The sudden screeching complaint of the ambulance’s rear door interrupted her thoughts. She turned and parted the heavy canvas partition separating the cab from the rear cabin. In the dim light, she could just make out Moses in his bright yellow biohazard suit. He seemed to pause a moment before half lifting, half guiding a woman enshrouded in a threadbare floral sheet that managed to conceal everything but her drawn, emaciated face. Crawling on all fours, the woman collapsed onto the rubber sheeted stretcher. As Moses closed the door, Harper thought she saw another figure hovering behind him in the shadows.


A moment later, Moses opened the driver’s side door and in the reflection of the dome light began to painstakingly strip off his protective gear and stuff it into a black garbage bag which he casually tossed onto the roof rack. Reaching beneath the front seat, he retrieved a towel and began mopping the sweat from his bare, muscular torso.


“Come. We are going now,” he said, stepping aside. From the darkness appeared a young girl wearing a simple cotton shift and carrying a small battered valise in one hand, in the other, a plastic jug of water. As Moses gently nudged her forwards, she hesitated, perhaps surprised to see Harper sitting in the cab. Her thin cotton shift and her closely cropped hair both appeared wet, the shift soaked to the point where her pointy, pubertal breasts poked through the thin fabric.


“Dis titi her name is Funanya,” Moses said, pulling a T-shirt over his head. “Her mama,” he said, tilting his head to the rear of the ambulance in explanation.


The girl met Harper’s gaze before sliding in and perching awkwardly on the console between them.


“Don worry, she is not ill. No fever. She has washed,” he added, sensing Harper’s uneasiness.


Nonetheless, Harper shifted as close to the door as possible. In the close confines of the cab Harper could now smell a heady mix of sweat, soap and fear.


Moses turned the ignition key and the starter ground away for a good ten seconds without catching. He tried again but the engine failed to start. Muttering under his breath, he turned on the dome light and leaned in to stare at the dashboard.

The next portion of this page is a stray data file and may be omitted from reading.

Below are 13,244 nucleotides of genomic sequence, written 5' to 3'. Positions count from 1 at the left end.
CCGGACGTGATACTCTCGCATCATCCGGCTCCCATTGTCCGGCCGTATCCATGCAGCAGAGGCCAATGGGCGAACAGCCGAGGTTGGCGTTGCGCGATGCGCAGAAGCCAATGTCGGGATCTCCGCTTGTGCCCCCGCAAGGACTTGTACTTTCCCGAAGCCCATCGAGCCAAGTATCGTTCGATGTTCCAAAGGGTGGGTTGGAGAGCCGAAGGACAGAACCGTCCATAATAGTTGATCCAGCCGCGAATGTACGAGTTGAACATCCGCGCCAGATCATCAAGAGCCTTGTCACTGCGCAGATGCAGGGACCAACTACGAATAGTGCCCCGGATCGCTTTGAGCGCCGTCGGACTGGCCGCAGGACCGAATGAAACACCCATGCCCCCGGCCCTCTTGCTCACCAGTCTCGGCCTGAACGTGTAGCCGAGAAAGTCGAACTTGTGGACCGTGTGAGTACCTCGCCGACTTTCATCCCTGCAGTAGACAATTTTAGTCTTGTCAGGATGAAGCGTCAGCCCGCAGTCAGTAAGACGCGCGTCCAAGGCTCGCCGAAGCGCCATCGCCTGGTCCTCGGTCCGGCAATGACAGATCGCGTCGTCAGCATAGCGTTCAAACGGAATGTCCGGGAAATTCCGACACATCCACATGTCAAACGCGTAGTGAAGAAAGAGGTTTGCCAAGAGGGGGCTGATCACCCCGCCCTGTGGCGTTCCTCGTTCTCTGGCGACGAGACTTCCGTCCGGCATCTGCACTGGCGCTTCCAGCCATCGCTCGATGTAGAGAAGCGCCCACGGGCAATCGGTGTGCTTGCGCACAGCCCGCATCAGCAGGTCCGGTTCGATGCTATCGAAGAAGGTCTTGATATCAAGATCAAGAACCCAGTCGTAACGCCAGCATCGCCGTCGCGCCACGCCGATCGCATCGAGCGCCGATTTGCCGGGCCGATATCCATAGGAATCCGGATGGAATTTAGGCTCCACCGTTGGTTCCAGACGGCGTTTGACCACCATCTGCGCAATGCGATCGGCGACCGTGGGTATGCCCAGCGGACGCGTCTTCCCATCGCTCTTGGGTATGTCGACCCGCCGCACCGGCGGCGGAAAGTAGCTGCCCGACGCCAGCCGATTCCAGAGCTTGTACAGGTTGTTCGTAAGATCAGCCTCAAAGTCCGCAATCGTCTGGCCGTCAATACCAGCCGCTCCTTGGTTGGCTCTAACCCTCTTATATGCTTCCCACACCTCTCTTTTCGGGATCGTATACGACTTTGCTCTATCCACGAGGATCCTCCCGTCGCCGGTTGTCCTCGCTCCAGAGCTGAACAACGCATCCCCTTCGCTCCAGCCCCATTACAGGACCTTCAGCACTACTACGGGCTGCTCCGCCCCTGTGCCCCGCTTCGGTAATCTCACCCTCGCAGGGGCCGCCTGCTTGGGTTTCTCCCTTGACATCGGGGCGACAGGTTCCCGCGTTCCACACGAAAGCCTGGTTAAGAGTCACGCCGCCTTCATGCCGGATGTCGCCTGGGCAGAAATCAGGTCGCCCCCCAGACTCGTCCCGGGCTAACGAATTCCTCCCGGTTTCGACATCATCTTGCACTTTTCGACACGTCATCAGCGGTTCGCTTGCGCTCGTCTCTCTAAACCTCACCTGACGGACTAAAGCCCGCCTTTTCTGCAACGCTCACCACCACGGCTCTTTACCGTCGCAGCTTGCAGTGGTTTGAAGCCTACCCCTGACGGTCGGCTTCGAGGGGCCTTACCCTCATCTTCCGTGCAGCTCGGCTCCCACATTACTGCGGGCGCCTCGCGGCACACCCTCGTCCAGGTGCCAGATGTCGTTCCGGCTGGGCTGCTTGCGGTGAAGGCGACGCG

“What’s wrong? Harper asked.


He tapped the gas gauge with his finger. “No petrol, I think. The gauge not work. Dey suppose to fill tanks every morning. Mebbe dey forget. Mebbe petrol not problem. I do not know.”


“Fuck,” Harper muttered. She glanced at the girl. “Does she speak English?”


Moses stared at her mutely, his mind obviously still focused on his dead ambulance.


“I speak English. I learn at mission school,” the girl murmured. Her voice had the melodious rhythm Harper had come to associate with the local populace.


Moses tried the ignition again to no avail. No one spoke for a long moment, the silence finally broken by the violent retching of the woman in the cargo hold behind them. Moses reached behind the girl and adjusted the canvas curtain before retrieving his cell phone from his trouser pocket. He punched in a number, waited a moment and then tried again.


“No work here. Look, I go back. There is petrol station down de road only few kilometers. Please lock the doors and close window. If God grie I will be back quick quick.”


She heard him utter a curse as he dragged a petrol can from the roof rack. They sat there for a long moment in the dim light of the dome light, the only sound the muted whimpering of Funaya’s mother and the mechanical ticking of the small clock that someone had fastened onto the dash with duct tape. Harper reached into her pocket and retrieved the small bottle of hand sanitizer. She offered it to Funaya who simply stared at it as if unsure what it was. Harper squirted some into her hand as if to demonstrate but the girl looked away.


“How long has your mother been sick?” Harper asked, compulsively slathering the soapy liquid onto her hands.


Funaya looked at her. “She sick three days.”


“Did you care for her?”


The girl nodded, her eyes fixed forward.


“And you weren’t afraid?”


“She is my mother,” Funaya offered in explanation. A moment went by before she said anything more. “Everyone in my family dead. Neighbors no come. My mother will die.”


Harper couldn’t tell if this was a statement or a question.


“You are from America?”


Harper nodded.


“I wish to go there someday. I want to be a queen. Like Latifah.”


Harper smiled. “Sure. Queen Funaya. Your name. What does it mean?”


“Di nuns dey say it mean songbird. In English, yes?”


They both turned at the sound of Funaya’s mother vomiting, a violent heaving explosion that made Harper’s stomach roll. Funaya dropped her head.


“I’m sorry about your mother.”


The young girl seemed to nod stoically before reaching for the jug of water. She offered it to Harper.


“No, thank you,” Harper said almost too quickly. The stifling air of the cab suddenly seemed too much to bear. She rolled down the window an inch and listened for a moment to the incessant sawing of the insects before turning to the girl. She reached for her hand. It felt oddly scabrous, like some animal’s paw.


“My name is Harper.”